- Open Access
Laser-assisted hatching in lower grade cleavage stage embryos improves blastocyst formation: results from a retrospective study
Journal of Ovarian Research volume 14, Article number: 94 (2021)
Laser-assisted hatching (LAH) has been widely applied to facilitate blastocyst hatching in IVF-ET treatment, however, the effect of LAH on subsequent development and clinical outcomes of the lower grade cleavage stage embryos (LGCE) remains unknown. Our study aimed at evaluating the effect of LAH on blastocyst formation and the clinical pregnancy outcomes of LGCE embryos after transfer.
A total of 608 cycles of IVF/ICSI treatment from November 2017 to September 2019 were included in our study as follows: 296 in the LAH group and 312 in the N-LAH group. The total blastocyst rate, usable blastocyst rate, good-grade blastocyst rate and clinical pregnancy rate were statistically compared between the two groups.
The total blastocyst rate (50.7% vs 40.2%, P < 0.001), usable blastocyst rate (31.0% vs 18.6%, P < 0.001) were significantly higher in the LAH group than those in the N-LAH group. After analysis of generalized estimating equations, LAH was positively correlated with the blastocyst rate (B = 0.201, OR 95% CI = 1.074–1.393, P = 0.002), usable blastocyst rate (B = 0.478, OR 95% CI = 1.331–1.955, P < 0.001). However, the clinical pregnancy rate after blastocyst transfer did not differ between LAH group and N-LAH group (49.4% vs 40.0%, P > 0.05, respectively).
A higher proportion of total blastocysts and usable blastocysts can be obtained by LAH in LGCE, which may be beneficial to the outcome of the IVF/ICSI-ET cycle.
The best utilization of LGCE is still a challenge in conventional IVF and/or ICSI cycles with subsequent embryo transfer (IVF/ICSI-ET). During in vitro embryo culture, the most common types of LGCE include delayed cell division, unevenness of blastomeres and/or fragmentation. Due to insufficient mitochondrial content , increased probability of chromosomal abnormalities , and uneven distribution of ATP and mtDNA copy number between blastomeres , LGCE usually present with a considerably reduced probability of developing into an available blastocyst during conventional culture . Although LGCE have a chance to establish a pregnancy after D3 transfer, it has been reported that the pregnancy rate is low . Screening the embryos with high potential through extended culture of the LGCE, and transferring blastocysts can increase clinical pregnancy rate [6, 7]. However in conventional blastocyst culture it has been considered difficult to produce satisfactory outcome for LGCE. In order to improve the blastocyst development of LGCE, some studies have tried special techniques in practice, but the conclusions remain contradictory. Previous investigations have shown that the presence of fragments in LGCE are related to increased levels of reactive oxygen species (ROS) and apoptosis and thus impair embryonic development [8, 9]. Eftekhari-Yazdi et al.  removed the fragments from the embryo with severe fragmentation by a mechanical method, and reported that this technology can improve the embryo’s developmental potential, resulting in high-quality blastocysts. However, other authors proposed that this method can’t compensate for the loss of cytoplasmic components in blastomeres resulting from fragmentation, and hence is not able to improve the blastocyst formation rate. Even more, the extra loss of mitochondria during the defragmentation procedure might further reduce LGCE developmental potential [11, 12]. Therefore, there is so far no evidence-based method that can improve the development of LGCE and blastocyst formation. In treatment cycles where the outcome from transferring LGCE should be optimized, it is crucially important that a practicable and effective method is established which is able to improve the chances of obtaining a blastocyst.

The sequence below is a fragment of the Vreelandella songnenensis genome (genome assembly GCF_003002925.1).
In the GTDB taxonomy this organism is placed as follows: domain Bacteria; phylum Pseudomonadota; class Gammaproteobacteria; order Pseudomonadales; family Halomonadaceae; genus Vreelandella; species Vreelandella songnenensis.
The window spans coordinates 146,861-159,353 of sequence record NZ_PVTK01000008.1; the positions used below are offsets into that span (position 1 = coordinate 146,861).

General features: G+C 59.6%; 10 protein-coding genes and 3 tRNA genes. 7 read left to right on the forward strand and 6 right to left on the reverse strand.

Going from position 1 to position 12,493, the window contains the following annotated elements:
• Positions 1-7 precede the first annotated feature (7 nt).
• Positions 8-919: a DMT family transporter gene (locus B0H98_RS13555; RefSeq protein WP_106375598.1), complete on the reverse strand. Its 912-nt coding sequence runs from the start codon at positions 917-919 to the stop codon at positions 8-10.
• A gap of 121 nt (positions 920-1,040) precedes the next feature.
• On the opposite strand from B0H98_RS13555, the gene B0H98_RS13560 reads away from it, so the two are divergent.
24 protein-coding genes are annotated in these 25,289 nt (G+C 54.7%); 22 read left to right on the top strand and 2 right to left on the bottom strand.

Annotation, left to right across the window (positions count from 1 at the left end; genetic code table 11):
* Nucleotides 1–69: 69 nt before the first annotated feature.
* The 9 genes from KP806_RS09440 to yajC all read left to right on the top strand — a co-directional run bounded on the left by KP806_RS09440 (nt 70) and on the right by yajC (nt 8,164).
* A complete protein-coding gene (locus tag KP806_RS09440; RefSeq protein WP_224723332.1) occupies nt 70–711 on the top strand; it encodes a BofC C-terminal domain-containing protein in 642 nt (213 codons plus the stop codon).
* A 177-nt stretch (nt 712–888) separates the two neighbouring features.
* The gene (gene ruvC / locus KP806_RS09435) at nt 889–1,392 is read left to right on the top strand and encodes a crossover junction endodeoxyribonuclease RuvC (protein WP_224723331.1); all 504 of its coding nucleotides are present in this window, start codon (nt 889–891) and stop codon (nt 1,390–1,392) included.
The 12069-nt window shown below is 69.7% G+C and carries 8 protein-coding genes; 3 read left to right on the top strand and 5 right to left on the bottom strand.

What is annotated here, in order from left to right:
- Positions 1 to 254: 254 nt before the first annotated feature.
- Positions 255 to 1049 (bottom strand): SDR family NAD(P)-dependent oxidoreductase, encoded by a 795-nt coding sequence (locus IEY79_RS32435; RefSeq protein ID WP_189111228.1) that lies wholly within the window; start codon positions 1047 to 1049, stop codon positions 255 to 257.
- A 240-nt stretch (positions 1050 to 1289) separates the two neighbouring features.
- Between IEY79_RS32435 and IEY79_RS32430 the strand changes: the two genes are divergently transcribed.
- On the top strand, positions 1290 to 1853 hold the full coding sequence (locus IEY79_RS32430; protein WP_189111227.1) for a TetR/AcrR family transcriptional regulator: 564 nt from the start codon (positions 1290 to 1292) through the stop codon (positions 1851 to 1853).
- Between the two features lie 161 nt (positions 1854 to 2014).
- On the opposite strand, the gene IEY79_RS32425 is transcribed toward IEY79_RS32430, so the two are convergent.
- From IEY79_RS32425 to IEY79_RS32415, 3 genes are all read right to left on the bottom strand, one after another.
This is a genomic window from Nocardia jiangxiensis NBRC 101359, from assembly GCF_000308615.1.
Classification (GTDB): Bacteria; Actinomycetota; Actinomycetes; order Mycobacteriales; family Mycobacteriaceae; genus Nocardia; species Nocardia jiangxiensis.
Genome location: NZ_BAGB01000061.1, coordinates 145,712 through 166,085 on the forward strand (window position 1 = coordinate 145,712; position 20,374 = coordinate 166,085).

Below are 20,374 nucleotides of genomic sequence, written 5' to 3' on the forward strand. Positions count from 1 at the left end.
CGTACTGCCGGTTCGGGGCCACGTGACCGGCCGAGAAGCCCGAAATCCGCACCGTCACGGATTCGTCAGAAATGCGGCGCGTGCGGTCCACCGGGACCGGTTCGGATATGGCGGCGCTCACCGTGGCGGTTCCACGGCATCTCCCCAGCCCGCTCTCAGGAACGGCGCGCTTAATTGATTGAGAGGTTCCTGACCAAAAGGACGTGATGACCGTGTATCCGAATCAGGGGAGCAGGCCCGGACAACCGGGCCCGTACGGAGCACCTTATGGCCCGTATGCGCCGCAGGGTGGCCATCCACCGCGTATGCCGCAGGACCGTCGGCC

LAH is a laser technology which uses infrared wavelength for drilling or thinning of the zona pellucida (ZP) to help embryos hatch . It has been reported that LAH is unlikely to increase the clinical pregnancy rates when performed in transferred fresh embryos, but it has been proven that can produce good clinical results in the frozen-thawed embryo (FET) cycles [14, 15], which may be beneficial to the development of LGCE. Alikani et al.  have applied LAH and microsurgery to remove some or all fragments to restore the spatial relationship of cells within the embryo. Hershlag et al.  suggested that LAH provides an artificial passageway for the transportation of nutrients into embryos, which has been acknowledged as an important factor for their growth and development. Nevertheless, whether LAH can improve the utilization efficiency of LGCE and increase the probability of obtaining blastocysts remains to be proven. So we hypothesized that LAH is beneficial for embryos to eliminate toxins and intake nutrients, which is essential for the development of embryos and blastocysts formation.